Delta variant found in majority of Covid-19 samples in Bengaluru

As per the results of a genomic surveillance study, over 93 per cent of the samples collected from symptomatic patients confirmed the presence of the Delta variant.

A recent genomic study held in Bengaluru has revealed that the B.1.617.2 strain of the coronavirus, now classified as ‘Delta variant’ by the World Health Organisation (WHO), was found among the majority of Covid-19 patients in the Karnataka capital.

As per the results of the genomic surveillance study, which was submitted to Karnataka Covid-19 ministerial taskforce chief and Deputy Chief Minister C N Ashwathnarayan, over 93 per cent of the samples collected from symptomatic patients confirmed the presence of the Delta variant.

“This is a genuine cause of worry. While we were aware the second wave had to do ith new variants, this comes as tangible proof that majority affected are harbouring new variants,” Dr Vishal Rao, Dean, Centre of Academic Research, HCG Cancer Hospital, who was part of the study told

Dr Rao added that the chances of new variants emerging are a cause of concern due to widespread infections, also considering the population. Citing such factors, he added that experts felt that keeping a high level of the genomic vigilante was necessary to identify new mutants quickly. “Our public health responses need to be directed using real-time mapping of genomic surveillance to help mount a more robust public health response,” he added.

With over 7.48 lakh new infections and 10,166 related fatalities since April 1 this year, Bengaluru Urban has accounted for over 44 per cent and 53 per cent of the total cases and deaths recorded from across the state during the same time period.

‘Mapping vaccine efficiency essential, might require booster doses’

In a discussion held with the Deputy CM, the team behind the genomic study including Dr Vamsi Veeramachaneni, chief scientific officer with Life Strand Sciences (LSS), and Rohan Pais, COO, LSS pointed out the necessity of mapping vaccine efficiency, in the wake of the virus “rapidly mutating and creating new resistant variants”.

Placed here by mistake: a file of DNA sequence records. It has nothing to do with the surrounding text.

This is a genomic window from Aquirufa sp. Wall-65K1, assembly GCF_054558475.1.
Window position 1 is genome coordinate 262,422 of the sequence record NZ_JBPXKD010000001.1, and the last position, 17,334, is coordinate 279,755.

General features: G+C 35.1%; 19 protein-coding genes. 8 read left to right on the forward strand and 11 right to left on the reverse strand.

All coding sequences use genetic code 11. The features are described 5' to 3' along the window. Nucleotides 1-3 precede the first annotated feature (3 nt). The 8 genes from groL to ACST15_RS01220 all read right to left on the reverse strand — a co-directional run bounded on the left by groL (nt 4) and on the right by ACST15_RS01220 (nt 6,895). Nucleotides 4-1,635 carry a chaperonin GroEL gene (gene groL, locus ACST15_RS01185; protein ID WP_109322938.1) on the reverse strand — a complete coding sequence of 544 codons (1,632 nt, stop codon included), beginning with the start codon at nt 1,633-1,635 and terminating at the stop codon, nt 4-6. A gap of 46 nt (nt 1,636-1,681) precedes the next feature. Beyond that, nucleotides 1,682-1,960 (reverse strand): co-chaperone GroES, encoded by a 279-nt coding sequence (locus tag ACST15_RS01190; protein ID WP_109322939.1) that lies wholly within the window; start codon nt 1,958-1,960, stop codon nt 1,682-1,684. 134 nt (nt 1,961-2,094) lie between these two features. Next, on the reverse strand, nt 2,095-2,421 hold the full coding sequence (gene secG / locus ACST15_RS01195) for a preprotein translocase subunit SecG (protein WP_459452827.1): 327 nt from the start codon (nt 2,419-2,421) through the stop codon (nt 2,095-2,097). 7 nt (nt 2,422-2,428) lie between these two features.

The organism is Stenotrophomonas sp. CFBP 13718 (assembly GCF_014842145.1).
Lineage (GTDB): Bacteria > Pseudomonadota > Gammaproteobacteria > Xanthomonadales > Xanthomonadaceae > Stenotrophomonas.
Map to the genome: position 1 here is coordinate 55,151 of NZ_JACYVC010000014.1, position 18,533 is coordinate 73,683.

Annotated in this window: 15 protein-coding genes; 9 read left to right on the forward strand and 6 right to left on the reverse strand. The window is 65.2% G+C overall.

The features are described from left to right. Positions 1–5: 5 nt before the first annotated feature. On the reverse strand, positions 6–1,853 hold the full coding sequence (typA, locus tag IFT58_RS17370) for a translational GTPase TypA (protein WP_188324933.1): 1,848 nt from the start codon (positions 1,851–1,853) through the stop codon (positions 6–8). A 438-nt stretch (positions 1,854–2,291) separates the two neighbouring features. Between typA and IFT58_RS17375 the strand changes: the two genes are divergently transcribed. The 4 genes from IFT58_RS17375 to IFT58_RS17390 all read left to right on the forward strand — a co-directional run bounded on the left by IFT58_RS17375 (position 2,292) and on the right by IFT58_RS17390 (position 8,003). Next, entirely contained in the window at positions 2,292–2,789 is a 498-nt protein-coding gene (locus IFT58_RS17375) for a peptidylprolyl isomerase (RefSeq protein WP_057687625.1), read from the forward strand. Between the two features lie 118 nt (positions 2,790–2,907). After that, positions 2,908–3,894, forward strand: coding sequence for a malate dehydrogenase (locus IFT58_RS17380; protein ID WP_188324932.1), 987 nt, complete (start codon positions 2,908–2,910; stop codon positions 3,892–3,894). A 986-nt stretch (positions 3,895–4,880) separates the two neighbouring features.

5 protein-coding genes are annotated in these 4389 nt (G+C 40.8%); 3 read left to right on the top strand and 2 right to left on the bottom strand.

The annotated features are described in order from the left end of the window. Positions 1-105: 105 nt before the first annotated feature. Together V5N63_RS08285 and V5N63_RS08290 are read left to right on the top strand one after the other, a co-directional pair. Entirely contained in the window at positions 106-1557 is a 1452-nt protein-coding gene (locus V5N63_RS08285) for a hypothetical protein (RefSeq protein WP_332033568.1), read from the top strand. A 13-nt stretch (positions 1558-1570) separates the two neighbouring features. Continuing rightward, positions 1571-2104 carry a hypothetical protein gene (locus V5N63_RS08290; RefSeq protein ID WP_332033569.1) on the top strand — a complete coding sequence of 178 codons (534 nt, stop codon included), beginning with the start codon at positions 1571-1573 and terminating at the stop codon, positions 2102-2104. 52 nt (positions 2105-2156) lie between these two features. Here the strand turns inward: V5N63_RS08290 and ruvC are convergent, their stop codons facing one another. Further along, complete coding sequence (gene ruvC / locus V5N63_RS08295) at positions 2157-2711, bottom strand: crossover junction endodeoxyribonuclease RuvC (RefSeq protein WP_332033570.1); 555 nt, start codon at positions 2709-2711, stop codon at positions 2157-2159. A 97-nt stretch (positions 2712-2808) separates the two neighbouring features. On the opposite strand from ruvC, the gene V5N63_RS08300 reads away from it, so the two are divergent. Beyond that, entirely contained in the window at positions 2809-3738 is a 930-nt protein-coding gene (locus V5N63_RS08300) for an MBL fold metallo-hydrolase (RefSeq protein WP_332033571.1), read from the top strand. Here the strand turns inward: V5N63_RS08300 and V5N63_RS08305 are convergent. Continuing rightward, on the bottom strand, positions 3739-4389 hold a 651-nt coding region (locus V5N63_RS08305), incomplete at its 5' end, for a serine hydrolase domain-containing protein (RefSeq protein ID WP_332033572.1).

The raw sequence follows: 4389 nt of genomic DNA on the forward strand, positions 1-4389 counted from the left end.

The team noted that the vaccines made available at present were made using the original Wuhan strain. “With new variants we will need to constantly map the vaccine escape mutations that may come up, thus making the current vaccines less effective. To overcome vaccine escape mutation, we may require a booster or a completely new vaccine,” the team noted.

‘No scientific proof that new variant will only target children’

When asked whether warnings that the third wave would infect children more were linked to any character of the Delta strain, Dr Rao maintained that no specific proof or indicators were available that it will only target children.

“However, the conjecture comes from the fact that currently with vaccination covering all age groups above 18 years, the only vulnerable population would be children where the virus would potentially target as host. Nonetheless, all people who haven’t been vaccinated or partially vaccinated would still be vulnerable,” he said.

Further explaining that real-time genomic surveillance would strengthen the preparedness for subsequent waves of the pandemic, Dr Rao noted that it was unlikely that herd immunity would be achieved if the unpredictable progress of the pandemic continued.

“This cycle of “new variants causing new waves which may need a new herd (immunity) is likely to continue in perpetuity unless we break it with a strategy to completely lockdown and vaccinate a critical proportion of the population, a ‘lock-and-load’ strategy,” Dr Rao said.

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